A vote for these parties, however satisfying it may feel, is actually a win for the bourgeois parties because it is one less vote for Labour, the only realistic option of forming a government more aligned with working-class interests.

These parties may believe they are leading the working class to socialism — but in the years since the Labour Party was founded in 1906 not a single left alternative with the remotest possible chance of forming a government has emerged.

The one possible exception is the Independent Labour Party (ILP), which was inextricably tied to the Labour Party for most of its existence. Many ILP members were elected as Labour MPs and several later became ministers, including Ramsay MacDonald. But the ILP’s candidates actually stood as Labour candidates.

The NCP is not necessarily hostile to left parties who stand candidates, and in most cases is happy to work with them on commonly agreed campaigns, but we disagree with their electoral strategies.

Lenin’s analysis in 1920

Our electoral strategy also rests on Lenin’s guidance in his 1920 speech On affiliation to the British Labour Party.

“The British Labour Party is a highly original type of party, or not at all a party in the ordinary sense,” Lenin says. “It is made up of members of all trade unions, and has a membership of about four million, and allows sufficient freedom to all affiliated political parties.

“It thus includes a vast number of British workers who follow the lead of the worst bourgeois elements [our emphasis], but it has let the British Socialist Party into its ranks, whose own publications openly declare that the party leaders are social-traitors.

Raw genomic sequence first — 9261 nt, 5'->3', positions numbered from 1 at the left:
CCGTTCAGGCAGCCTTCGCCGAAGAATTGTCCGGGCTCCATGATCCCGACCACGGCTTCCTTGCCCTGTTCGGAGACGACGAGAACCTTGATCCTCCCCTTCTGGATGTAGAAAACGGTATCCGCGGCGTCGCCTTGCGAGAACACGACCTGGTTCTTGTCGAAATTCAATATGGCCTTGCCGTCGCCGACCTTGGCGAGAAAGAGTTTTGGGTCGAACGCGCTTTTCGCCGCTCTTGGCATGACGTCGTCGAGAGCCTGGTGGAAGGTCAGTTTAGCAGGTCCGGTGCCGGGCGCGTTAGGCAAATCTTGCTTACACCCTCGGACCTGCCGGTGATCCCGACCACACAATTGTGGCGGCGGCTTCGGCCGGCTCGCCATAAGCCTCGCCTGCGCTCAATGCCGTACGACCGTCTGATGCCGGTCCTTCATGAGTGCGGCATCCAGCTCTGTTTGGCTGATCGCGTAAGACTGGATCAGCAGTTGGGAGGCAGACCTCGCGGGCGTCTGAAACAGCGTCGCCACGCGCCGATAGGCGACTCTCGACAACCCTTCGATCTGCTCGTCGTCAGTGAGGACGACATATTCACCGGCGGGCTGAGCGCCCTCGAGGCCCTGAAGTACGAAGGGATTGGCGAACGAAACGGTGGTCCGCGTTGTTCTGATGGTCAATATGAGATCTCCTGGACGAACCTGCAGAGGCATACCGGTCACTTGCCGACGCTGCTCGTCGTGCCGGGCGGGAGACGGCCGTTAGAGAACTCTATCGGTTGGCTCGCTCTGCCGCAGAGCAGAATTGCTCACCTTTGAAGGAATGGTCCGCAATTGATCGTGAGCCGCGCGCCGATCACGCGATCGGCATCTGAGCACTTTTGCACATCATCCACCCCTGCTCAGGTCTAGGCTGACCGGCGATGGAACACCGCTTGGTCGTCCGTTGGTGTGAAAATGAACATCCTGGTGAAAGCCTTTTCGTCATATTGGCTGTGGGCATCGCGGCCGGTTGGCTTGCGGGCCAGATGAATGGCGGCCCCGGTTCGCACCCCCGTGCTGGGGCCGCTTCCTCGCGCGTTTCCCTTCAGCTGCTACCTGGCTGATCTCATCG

“In such circumstances it would be highly erroneous for the best revolutionary elements not to do everything possible to remain in such a party. Let the Thomases and other social-traitors, whom you have called by that name, expel you. That will have an excellent effect upon the mass of the British workers.”

Of course in Lenin’s day other parties could affiliate to the Labour Party and put forward candidates, a practice which ended in 1924; but we believe Lenin’s description of the Labour Party as “a highly original type of party” still stands.

In our view Labour is still unique amongst social-democratic parties in Europe, if not the whole advanced capitalist world, because of its unbroken organisational ties with the organised working class.

Many European social-democratic parties have seen their electoral support collapse, or in the case of the French Socialist Party virtually disappear, after surrendering to neo-liberal doctrine.

The direct input of unions into Labour’s policy-making, and the fact that many party members are also trade union members, forms a living, dynamic connection between the two.

With its organisational ties to the trade unions, local trades councils and the co-operative movement still unbroken after 113 years, the Labour Party offers the best option for the working class {in the current period of bourgeois parliamentary democracy}.

So although many on the left claim that Labour is just another bourgeois party purely on the basis of right-wing policies adopted over its history, this is simply untrue. It does not primarily represent the business, finance and landed interests, nor is it funded by them.

This confusion arises from the penetration of agents of the bourgeoisie into the Labour leadership, as well as that of many trade unions. But that does not make Labour a bourgeois party according to any scientific definition.

In 2017 the unions contributed 45.6 per cent of Labour’s funds, with the rest coming from local branches and donations, and Labour’s general election campaigns are almost entirely funded by the unions these days.

During the first week of the 2017 election campaign, as the Daily Telegraph lamented, Unite the Union donated almost £2.4 million, money collected from working-class union members.